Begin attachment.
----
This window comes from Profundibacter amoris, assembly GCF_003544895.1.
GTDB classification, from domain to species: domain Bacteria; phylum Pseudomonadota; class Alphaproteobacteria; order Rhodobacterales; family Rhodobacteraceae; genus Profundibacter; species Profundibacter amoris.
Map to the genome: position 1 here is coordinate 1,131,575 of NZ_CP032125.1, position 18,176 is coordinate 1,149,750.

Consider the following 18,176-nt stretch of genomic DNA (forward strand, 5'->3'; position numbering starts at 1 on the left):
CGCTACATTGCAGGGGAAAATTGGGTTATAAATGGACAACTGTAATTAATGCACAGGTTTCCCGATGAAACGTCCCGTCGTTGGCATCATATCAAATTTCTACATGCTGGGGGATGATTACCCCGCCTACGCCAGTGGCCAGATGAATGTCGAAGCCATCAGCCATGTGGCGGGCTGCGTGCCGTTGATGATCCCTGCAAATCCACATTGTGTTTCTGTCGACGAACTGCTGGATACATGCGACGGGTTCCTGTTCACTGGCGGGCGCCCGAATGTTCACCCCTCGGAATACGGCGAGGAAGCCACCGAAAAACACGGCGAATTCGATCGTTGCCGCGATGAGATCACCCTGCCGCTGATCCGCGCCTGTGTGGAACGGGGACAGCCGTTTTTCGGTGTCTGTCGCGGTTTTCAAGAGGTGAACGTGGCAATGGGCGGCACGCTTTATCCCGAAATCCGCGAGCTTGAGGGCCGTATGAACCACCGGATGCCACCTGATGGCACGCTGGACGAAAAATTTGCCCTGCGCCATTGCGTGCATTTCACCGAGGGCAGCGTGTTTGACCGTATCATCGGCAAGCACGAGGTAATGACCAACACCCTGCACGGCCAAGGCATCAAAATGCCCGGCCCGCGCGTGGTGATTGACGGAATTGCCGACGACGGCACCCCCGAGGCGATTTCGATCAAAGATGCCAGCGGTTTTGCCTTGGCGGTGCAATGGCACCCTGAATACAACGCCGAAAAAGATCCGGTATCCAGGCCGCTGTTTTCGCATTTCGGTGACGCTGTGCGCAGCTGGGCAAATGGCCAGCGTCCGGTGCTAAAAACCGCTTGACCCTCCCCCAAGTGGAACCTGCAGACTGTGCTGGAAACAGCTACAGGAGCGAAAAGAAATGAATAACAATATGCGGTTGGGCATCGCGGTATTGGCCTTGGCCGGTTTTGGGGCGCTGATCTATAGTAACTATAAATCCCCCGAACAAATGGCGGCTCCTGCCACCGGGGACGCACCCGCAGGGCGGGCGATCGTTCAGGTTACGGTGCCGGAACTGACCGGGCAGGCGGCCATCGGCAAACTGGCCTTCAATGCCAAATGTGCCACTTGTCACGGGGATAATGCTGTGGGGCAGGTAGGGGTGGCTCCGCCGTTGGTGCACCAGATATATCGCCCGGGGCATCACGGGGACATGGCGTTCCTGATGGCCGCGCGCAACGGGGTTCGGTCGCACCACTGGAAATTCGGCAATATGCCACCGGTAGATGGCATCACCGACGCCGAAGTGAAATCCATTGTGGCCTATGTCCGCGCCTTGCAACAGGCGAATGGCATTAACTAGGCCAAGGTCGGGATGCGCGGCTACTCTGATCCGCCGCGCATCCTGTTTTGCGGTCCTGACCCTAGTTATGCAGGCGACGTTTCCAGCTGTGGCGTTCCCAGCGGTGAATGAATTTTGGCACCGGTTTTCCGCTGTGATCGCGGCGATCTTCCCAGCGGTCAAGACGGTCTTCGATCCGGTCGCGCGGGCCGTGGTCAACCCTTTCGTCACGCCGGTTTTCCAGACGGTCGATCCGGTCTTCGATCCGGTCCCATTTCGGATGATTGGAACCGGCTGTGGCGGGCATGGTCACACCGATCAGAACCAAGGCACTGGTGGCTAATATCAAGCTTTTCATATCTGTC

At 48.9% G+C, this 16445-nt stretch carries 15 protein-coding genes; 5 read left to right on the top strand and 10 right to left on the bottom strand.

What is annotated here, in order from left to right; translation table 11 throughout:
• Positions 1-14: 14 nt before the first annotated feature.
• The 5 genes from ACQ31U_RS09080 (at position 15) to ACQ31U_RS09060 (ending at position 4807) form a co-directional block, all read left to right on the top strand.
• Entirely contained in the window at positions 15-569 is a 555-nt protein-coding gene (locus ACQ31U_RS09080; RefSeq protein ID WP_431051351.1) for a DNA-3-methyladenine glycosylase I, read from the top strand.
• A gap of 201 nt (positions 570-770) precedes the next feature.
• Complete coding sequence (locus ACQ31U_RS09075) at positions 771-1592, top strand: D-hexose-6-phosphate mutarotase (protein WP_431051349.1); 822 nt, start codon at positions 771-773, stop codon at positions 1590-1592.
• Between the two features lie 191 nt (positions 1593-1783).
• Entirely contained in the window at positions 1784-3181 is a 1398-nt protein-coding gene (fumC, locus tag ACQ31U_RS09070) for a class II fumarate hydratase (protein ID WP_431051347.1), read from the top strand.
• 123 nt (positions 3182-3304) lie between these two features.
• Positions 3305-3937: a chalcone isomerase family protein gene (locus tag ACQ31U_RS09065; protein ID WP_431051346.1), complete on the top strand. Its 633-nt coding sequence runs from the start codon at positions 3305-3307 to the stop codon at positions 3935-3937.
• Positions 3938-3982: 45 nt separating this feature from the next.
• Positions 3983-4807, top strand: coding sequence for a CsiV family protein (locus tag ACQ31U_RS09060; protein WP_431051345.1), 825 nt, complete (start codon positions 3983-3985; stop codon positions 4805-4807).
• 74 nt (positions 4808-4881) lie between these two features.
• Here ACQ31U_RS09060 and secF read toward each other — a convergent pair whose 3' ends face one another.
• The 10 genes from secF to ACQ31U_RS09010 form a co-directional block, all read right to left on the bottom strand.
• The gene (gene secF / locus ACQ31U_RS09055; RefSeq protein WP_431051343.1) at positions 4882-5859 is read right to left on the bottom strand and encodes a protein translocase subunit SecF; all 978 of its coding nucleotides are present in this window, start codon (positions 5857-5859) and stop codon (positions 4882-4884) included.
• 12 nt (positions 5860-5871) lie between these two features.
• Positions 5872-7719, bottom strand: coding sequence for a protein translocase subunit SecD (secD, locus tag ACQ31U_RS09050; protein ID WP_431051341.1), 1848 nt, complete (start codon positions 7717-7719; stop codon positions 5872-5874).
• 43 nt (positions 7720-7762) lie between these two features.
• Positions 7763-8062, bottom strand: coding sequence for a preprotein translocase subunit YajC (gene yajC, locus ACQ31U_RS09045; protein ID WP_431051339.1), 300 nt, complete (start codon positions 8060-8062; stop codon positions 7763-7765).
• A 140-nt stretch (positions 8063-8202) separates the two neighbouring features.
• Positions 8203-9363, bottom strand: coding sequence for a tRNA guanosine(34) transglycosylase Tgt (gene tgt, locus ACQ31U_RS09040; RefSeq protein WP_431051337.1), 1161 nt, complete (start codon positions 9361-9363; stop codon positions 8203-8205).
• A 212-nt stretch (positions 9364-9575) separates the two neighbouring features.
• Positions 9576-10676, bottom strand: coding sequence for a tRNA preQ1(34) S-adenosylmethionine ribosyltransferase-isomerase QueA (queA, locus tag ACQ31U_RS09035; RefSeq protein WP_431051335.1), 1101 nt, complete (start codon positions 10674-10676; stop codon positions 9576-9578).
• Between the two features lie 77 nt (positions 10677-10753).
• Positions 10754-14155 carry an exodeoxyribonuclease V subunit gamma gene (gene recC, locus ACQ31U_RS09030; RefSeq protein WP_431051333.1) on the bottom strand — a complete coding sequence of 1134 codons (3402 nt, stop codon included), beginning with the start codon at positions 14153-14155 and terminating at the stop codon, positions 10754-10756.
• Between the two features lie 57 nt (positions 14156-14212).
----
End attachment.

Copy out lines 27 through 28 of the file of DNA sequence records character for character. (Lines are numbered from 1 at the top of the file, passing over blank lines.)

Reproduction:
• A 140-nt stretch (positions 8063-8202) separates the two neighbouring features.
• Positions 8203-9363, bottom strand: coding sequence for a tRNA guanosine(34) transglycosylase Tgt (gene tgt, locus ACQ31U_RS09040; RefSeq protein WP_431051337.1), 1161 nt, complete (start codon positions 9361-9363; stop codon positions 8203-8205).